This digital infrastructure facility will have a major impact on research, because it can be used to answer a wide range of questions from scholars in the humanities, social sciences, and life sciences. To make the database accessible for different types of questions we will publish the data in two different formats; 1) transcribed datasets of each individual archival source, which will be useful for genealogists, school projects and qualitative historians, and 2) a database with reconstructed life courses including links to family members, spanning several generations. This project starts from a proven concept, developed for the Surinamese slave registers database which was published in 2018/2019, and will include citizen science.

TwiXL: An infrastructure for cross-media research on public debates

Applicant: prof. dr. Julia Noordegraaf (University of Amsterdam)

TwiXL develops an infrastructure that enables SSH researchers to systematically examine current and emerging public debates on crucial societal issues in the Netherlands. The proposed infrastructure will be developed along the following three axes:

  1. Deep – continuing and making accessible the TwiNL collection, containing 50% of all Dutch language tweets (2011-), allowing for a systematic exploration of the Dutch Twitter sphere on any societal topic.
  2. Broad – curating and making accessible Dutch language collections of social media and web data, as well as newspaper reports, radio and television broadcasts on prominent societal issues (2020-2025), enabling innovative cross-media research.
  3. Live – facilitating real-time streaming data processing and analysis of Twitter-data, allowing for live monitoring of online public discourse.

Access to all three collections will be provided through a user-friendly web interface and Jupyter Notebooks for more advanced analyses. To develop the new infrastructure and demonstrate its value for research, a team of developers at SURF, KB, and NISV and two postdocs—at UvA and RUG—will closely work together with SSH researchers in proof-of-concept research projects. The infrastructure will be embedded in the CLARIAH Media Suite and the planned ODISSEI Media Content Analysis Laboratory.

PURE3D. An Infrastructure for the Publication and Preservation of 3D Scholarship

Applicant: dr. Costas Papadopoulos (Maastricht University)

Three-dimensional models and reconstructions have been used in the last thirty years across many fields in the humanities and social sciences to bridge time and space; to become immersed in the past through virtual worlds; to explore physical artefacts from multiple angles; to allow interactive close-ups and see features not visible with the naked eye; and to analyse sociocultural phenomena and simulate the experience and perception of objects and spaces. Despite this plethora of research, 3D digitisation initiatives by cultural institutions, and a growing number of higher education institutions teaching 3D skills, methods, and theories, no stable infrastructure exists to support this form of knowledge production. PURE3D will fill this gap through four key deliverables: 1) the development of an access infrastructure for viewing interactive 3D models (from single objects to virtual worlds) within the context of a scholarly publication format (3D Scholarly Editions); 2) a preservation repository to deposit raw files, which, due to their size, format, lack of standards etc., are typically inaccessible to researchers beyond the original creators; 3) a conceptual and methodological framework for valorising and evaluating 3D scholarship; and, 4) a centre of excellence for researchers embarking on 3D scholarship.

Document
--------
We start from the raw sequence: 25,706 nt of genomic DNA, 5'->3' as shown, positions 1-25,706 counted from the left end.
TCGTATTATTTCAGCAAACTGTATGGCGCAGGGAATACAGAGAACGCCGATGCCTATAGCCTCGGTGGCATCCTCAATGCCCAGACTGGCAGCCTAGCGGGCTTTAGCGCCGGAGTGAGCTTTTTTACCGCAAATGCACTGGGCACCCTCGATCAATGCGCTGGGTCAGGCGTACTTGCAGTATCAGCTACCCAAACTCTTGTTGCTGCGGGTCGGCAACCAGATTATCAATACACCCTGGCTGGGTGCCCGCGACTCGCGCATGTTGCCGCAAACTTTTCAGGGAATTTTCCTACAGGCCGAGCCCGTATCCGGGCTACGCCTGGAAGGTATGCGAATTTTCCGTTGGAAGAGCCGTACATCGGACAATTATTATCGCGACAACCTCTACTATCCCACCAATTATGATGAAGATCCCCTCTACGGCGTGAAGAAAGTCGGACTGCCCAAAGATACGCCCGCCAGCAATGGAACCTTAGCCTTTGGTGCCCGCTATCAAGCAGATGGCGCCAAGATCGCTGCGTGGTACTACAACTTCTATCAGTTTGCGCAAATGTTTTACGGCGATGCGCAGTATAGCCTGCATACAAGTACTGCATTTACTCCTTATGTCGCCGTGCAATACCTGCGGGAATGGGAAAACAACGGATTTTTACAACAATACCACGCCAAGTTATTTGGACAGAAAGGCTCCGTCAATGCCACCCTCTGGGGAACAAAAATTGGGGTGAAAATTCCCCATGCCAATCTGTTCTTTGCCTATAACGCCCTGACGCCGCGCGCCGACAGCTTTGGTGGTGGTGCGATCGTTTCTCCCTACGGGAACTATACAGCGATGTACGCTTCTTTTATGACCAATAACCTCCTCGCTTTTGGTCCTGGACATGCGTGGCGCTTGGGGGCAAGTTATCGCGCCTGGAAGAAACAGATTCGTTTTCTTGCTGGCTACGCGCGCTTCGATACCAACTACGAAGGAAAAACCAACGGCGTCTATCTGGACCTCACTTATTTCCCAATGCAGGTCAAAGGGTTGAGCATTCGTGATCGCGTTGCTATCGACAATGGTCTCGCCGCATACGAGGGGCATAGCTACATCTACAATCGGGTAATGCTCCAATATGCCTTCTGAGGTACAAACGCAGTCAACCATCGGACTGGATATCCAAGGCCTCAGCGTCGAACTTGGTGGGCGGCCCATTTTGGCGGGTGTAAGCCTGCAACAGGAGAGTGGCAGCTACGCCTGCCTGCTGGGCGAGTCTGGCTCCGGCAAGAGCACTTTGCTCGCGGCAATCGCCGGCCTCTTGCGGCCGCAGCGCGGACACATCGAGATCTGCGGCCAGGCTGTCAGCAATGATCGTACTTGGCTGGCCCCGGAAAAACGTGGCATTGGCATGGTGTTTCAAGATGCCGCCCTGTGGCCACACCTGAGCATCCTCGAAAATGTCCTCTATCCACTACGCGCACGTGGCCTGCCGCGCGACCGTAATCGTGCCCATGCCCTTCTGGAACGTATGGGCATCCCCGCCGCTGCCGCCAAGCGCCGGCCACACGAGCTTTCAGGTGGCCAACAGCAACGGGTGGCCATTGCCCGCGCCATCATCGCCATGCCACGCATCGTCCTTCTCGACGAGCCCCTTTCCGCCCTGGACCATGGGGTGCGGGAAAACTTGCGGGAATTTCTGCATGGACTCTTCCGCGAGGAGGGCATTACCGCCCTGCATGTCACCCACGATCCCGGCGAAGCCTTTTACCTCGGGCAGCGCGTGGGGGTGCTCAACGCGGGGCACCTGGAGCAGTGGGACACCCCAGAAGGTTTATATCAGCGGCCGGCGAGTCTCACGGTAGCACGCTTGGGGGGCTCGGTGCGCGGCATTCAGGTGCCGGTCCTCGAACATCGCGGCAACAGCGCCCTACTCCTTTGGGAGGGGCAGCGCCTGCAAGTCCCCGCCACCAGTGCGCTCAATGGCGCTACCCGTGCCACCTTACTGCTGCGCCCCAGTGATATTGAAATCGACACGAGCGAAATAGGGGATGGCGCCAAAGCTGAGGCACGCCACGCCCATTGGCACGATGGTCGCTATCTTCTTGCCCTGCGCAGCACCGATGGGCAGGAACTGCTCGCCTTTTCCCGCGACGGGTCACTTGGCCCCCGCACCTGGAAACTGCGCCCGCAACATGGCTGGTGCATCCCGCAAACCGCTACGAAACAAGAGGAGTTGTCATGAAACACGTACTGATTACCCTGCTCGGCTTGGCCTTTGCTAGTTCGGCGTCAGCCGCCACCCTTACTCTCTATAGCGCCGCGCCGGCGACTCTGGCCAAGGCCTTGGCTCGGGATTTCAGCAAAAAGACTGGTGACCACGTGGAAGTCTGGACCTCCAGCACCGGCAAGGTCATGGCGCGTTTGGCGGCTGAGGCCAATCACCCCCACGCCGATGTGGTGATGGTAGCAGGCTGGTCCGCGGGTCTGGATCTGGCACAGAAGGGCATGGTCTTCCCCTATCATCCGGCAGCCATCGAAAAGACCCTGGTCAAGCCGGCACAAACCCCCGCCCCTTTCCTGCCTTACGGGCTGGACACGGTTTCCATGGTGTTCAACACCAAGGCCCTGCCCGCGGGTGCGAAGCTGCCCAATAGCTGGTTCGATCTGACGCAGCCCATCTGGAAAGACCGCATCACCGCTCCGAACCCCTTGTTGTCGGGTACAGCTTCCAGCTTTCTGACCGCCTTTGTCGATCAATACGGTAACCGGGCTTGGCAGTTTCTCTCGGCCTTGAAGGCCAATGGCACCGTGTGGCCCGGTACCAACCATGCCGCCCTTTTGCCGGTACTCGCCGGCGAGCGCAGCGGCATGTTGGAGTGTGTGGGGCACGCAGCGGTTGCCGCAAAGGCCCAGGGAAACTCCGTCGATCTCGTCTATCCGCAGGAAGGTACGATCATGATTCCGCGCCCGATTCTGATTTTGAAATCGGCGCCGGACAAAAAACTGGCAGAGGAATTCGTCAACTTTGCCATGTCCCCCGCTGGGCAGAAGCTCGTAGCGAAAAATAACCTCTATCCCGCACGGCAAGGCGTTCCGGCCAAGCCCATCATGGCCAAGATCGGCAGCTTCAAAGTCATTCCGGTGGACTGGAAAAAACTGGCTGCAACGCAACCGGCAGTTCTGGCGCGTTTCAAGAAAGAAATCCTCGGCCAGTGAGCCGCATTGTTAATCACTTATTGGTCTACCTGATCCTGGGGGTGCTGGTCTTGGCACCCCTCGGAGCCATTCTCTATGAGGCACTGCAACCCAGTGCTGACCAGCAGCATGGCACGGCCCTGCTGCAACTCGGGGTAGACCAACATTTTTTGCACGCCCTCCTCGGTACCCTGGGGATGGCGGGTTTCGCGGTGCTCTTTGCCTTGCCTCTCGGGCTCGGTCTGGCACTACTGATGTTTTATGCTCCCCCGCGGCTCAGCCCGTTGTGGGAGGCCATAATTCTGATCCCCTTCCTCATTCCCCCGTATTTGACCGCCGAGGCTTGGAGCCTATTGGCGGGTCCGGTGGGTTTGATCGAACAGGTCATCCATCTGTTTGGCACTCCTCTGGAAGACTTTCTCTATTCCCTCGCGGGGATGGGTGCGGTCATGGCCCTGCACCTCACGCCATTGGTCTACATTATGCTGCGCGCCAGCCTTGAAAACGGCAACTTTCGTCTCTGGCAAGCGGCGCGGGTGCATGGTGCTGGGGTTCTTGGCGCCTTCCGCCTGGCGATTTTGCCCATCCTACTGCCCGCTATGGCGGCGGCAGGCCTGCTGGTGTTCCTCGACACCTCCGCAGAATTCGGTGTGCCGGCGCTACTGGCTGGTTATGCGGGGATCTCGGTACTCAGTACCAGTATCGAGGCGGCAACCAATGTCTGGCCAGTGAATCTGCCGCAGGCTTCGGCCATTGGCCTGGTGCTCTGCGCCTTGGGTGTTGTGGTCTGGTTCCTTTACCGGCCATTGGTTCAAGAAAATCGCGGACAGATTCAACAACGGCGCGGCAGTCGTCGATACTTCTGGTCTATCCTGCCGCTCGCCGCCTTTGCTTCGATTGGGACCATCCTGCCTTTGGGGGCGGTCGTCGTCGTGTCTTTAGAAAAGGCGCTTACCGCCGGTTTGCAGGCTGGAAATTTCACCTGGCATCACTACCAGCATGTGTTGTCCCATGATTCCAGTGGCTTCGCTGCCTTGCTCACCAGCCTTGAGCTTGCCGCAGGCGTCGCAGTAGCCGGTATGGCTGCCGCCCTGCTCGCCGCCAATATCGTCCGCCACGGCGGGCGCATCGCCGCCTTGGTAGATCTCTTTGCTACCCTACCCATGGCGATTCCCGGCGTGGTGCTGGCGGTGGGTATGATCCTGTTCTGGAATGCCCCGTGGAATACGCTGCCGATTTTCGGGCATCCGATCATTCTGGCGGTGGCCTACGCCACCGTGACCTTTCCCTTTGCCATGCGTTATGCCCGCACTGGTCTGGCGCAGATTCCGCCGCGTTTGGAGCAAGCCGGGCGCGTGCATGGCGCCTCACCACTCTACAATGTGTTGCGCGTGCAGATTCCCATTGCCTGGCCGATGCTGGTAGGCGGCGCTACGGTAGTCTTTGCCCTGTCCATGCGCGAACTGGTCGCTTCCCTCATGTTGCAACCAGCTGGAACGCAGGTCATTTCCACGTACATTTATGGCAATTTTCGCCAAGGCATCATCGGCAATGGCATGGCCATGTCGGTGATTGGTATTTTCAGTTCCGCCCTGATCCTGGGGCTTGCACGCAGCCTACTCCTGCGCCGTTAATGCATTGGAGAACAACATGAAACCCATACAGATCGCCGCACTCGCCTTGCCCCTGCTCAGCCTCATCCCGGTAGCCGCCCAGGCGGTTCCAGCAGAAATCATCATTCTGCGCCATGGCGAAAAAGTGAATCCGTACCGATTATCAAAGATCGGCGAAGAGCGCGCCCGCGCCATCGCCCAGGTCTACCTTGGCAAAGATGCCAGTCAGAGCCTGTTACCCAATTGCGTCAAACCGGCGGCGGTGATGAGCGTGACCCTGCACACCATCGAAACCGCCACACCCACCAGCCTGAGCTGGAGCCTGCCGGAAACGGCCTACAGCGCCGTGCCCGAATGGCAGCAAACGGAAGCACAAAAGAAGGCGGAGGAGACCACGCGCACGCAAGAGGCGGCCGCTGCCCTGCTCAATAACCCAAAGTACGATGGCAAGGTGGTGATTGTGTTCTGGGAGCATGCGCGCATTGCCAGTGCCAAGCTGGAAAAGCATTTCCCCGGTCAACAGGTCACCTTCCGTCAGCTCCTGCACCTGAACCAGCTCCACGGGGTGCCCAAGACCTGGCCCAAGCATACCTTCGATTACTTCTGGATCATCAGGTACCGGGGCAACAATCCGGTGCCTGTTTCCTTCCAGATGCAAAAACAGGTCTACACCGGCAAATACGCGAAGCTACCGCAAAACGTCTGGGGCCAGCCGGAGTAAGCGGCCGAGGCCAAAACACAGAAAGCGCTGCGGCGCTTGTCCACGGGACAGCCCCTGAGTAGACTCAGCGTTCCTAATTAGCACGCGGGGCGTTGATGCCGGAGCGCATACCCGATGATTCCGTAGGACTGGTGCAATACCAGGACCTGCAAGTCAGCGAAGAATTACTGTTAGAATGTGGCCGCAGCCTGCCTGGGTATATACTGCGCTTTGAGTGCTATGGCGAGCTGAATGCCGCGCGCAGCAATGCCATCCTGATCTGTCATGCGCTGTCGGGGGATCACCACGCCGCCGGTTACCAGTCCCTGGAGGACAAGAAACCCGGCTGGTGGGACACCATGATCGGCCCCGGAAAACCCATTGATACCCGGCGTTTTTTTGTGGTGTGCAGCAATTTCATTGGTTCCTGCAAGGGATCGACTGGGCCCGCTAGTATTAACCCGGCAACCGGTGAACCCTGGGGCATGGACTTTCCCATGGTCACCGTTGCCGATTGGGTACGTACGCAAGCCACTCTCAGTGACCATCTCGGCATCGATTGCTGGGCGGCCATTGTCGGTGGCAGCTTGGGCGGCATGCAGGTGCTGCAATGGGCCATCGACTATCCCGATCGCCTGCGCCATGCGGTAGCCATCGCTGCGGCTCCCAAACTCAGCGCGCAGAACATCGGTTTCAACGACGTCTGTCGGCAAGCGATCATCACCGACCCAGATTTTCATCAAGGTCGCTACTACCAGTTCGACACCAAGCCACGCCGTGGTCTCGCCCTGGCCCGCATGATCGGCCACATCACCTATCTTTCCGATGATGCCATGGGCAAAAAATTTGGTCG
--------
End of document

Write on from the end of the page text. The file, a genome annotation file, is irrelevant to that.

A digital catalogue of digital literature

Applicant: dr. David Peeters (Tilburg University)

This project will develop and launch an online catalogue of digital literature. The current absence of an adequate digital catalogue of digital literature (e.g., literary texts presented in virtual reality, interactive poems experienced via smartphones) hampers scientific research in the humanities and the social sciences, contributes to the existing mismatch between the current content of secondary school education and the interests of present-day pupils, and limits public libraries in what products they can offer. We hence need an overview of currently available expressions of digital literature. This overview needs to be publicly available as a digital catalogue. Our methodology combines the documentation of currently available products of digital literature with the development of the digital catalogue. We will find and categorize available products of digital literature created in the Netherlands between 2000 and 2021, and turn this collection into a digital catalogue that meets the FAIR (findable,accessible, interoperable, and reusable) principle. This novel digital resource, shared long- term via CLARIAH, will be fundamental for interdisciplinary SSH-research into contemporary literary culture. It will be pivotal in matching educational content with pupils’ interests. It will allow libraries to offer their public a more contemporary collection that includes state-of-the- art expressions of digital literature.